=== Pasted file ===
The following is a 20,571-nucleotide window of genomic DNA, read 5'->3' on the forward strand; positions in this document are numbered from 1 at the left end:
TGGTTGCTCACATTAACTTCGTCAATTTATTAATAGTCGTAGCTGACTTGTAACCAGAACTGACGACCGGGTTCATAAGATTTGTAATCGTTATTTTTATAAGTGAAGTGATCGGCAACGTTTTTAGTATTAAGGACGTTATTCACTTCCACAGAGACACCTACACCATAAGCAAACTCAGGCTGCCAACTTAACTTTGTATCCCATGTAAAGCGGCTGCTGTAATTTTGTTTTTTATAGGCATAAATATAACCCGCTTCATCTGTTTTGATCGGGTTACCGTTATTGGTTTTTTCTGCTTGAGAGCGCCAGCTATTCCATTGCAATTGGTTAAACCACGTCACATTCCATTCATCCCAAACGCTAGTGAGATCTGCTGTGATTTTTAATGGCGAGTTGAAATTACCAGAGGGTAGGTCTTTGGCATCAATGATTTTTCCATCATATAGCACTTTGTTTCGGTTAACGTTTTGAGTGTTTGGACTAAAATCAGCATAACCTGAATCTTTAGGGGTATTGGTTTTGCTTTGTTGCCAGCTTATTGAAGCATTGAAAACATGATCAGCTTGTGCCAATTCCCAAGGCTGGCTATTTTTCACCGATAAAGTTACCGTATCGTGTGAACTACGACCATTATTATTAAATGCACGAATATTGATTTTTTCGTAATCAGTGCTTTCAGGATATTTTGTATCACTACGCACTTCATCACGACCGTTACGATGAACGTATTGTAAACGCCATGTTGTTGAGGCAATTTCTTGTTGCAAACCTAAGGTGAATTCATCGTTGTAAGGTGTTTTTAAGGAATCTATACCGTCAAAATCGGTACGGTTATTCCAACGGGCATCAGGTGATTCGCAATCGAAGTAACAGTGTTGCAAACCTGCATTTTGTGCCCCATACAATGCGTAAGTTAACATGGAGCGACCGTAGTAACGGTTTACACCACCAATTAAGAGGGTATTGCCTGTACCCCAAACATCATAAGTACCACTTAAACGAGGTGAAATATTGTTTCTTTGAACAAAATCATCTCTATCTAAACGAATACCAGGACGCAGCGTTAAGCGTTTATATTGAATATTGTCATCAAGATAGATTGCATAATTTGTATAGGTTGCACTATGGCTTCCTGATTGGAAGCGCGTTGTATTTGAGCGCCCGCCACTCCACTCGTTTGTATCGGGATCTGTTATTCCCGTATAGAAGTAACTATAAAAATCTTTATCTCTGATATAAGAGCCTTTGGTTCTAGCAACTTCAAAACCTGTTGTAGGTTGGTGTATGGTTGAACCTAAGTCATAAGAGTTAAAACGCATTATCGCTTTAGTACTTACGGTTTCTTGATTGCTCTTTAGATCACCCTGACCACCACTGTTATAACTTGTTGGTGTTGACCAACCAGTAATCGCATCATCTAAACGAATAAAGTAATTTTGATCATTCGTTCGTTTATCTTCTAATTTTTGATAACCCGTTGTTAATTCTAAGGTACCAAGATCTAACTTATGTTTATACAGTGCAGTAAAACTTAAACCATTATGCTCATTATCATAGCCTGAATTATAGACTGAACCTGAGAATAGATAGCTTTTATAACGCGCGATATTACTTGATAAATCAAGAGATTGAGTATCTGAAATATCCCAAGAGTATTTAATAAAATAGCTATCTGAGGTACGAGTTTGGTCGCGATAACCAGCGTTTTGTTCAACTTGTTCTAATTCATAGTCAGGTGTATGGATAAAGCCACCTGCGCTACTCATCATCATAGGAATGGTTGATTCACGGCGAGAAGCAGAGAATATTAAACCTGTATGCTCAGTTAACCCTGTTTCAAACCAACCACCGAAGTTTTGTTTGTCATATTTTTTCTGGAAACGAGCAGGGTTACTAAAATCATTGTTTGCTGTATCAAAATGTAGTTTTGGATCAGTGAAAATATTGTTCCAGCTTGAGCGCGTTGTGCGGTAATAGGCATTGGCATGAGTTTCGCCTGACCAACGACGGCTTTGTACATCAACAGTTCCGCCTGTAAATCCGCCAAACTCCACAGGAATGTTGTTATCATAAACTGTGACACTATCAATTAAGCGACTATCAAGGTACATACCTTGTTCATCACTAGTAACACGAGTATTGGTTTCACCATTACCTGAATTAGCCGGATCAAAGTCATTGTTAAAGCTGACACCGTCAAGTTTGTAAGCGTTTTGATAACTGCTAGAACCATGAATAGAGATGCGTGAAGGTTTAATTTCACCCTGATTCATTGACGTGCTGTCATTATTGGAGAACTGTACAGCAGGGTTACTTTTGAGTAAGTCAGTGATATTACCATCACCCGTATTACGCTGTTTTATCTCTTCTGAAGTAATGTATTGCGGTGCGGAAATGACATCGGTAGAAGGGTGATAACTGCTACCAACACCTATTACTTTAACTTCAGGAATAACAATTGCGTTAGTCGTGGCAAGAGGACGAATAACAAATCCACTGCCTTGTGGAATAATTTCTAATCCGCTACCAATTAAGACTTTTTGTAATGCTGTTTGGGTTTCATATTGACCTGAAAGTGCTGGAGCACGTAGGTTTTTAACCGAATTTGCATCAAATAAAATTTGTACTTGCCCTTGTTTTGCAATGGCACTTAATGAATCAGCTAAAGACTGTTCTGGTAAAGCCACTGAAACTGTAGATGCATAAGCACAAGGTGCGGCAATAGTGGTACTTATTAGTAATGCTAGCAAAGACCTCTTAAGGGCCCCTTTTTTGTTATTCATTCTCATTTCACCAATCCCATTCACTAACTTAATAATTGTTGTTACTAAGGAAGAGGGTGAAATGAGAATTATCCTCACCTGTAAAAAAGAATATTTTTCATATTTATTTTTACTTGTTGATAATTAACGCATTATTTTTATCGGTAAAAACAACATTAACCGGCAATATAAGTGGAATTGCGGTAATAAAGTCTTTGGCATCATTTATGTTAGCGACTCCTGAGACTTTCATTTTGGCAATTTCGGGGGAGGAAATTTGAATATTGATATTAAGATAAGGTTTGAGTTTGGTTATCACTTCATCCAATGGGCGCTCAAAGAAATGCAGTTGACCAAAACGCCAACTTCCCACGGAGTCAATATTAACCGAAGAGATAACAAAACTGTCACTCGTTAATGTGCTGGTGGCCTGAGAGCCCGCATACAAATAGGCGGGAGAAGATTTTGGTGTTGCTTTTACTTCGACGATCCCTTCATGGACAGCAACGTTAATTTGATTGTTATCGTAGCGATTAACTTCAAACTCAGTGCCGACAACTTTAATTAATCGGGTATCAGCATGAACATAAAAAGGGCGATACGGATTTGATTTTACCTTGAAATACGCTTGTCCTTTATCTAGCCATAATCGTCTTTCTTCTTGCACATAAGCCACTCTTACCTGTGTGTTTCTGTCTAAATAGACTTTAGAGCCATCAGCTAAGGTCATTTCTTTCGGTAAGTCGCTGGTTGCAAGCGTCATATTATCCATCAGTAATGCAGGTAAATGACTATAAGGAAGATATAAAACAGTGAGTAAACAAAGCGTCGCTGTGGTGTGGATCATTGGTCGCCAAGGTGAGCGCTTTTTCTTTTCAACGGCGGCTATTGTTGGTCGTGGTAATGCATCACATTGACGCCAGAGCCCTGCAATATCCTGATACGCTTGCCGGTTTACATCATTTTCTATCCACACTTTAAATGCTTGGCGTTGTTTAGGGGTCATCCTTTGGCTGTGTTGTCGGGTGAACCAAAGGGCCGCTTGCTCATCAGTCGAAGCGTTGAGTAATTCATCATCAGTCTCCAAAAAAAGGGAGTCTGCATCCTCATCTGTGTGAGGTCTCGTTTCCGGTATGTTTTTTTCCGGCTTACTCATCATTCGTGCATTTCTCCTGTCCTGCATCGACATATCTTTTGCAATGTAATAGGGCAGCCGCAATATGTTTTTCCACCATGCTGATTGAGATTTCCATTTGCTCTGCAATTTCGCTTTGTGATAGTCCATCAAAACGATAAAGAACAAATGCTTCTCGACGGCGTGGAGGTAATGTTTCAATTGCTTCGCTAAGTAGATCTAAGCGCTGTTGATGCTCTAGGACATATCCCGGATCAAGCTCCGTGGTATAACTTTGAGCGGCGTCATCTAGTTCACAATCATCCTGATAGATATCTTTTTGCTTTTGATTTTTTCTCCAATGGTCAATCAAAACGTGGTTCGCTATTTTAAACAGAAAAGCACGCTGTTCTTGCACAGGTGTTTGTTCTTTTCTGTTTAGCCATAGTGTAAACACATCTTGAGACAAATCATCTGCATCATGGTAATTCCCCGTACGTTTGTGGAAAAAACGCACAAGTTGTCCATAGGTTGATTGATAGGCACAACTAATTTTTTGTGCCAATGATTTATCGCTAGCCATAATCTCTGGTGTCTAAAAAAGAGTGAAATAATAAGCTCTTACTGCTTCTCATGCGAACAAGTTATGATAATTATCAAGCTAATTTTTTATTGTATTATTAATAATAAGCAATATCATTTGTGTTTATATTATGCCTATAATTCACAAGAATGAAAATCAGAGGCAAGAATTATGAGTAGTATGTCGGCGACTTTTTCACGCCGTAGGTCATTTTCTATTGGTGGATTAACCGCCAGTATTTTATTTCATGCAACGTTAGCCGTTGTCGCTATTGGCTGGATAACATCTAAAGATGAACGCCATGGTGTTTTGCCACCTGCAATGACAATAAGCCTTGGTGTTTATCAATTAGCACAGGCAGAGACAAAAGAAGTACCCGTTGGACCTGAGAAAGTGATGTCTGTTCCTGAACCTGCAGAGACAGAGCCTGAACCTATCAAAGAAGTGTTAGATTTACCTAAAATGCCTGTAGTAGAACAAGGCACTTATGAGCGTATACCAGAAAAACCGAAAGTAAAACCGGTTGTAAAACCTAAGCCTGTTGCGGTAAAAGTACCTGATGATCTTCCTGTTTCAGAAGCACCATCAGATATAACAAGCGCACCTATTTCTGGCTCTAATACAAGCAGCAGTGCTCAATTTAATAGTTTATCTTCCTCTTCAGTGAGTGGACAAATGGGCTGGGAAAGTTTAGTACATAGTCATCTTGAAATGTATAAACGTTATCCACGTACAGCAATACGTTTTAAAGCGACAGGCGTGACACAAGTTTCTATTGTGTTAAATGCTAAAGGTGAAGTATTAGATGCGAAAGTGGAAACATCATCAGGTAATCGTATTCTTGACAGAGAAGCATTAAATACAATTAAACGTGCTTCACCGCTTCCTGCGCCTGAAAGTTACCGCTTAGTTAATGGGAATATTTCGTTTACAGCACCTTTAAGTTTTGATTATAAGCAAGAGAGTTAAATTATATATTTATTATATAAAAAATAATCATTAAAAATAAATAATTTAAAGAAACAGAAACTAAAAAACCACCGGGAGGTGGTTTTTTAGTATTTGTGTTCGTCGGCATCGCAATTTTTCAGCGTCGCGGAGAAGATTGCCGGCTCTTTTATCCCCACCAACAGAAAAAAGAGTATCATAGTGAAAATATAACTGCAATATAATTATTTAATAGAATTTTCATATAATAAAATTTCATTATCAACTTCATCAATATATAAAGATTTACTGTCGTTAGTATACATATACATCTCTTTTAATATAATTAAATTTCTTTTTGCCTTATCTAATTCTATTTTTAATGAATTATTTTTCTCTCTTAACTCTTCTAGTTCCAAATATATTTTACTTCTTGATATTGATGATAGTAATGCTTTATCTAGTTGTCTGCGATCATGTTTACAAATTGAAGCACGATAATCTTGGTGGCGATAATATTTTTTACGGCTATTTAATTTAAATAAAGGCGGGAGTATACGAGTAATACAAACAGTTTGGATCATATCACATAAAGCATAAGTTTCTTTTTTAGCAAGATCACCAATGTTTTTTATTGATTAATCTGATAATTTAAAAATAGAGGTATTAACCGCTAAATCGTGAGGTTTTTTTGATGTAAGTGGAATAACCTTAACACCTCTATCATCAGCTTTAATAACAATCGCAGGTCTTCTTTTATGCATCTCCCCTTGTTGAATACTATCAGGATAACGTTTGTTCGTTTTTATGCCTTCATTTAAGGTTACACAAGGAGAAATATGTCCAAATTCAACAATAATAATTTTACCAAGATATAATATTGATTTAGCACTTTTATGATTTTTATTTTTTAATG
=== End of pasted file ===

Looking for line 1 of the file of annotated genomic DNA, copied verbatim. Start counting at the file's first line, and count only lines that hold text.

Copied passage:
The following is a 20,571-nucleotide window of genomic DNA, read 5'->3' on the forward strand; positions in this document are numbered from 1 at the left end: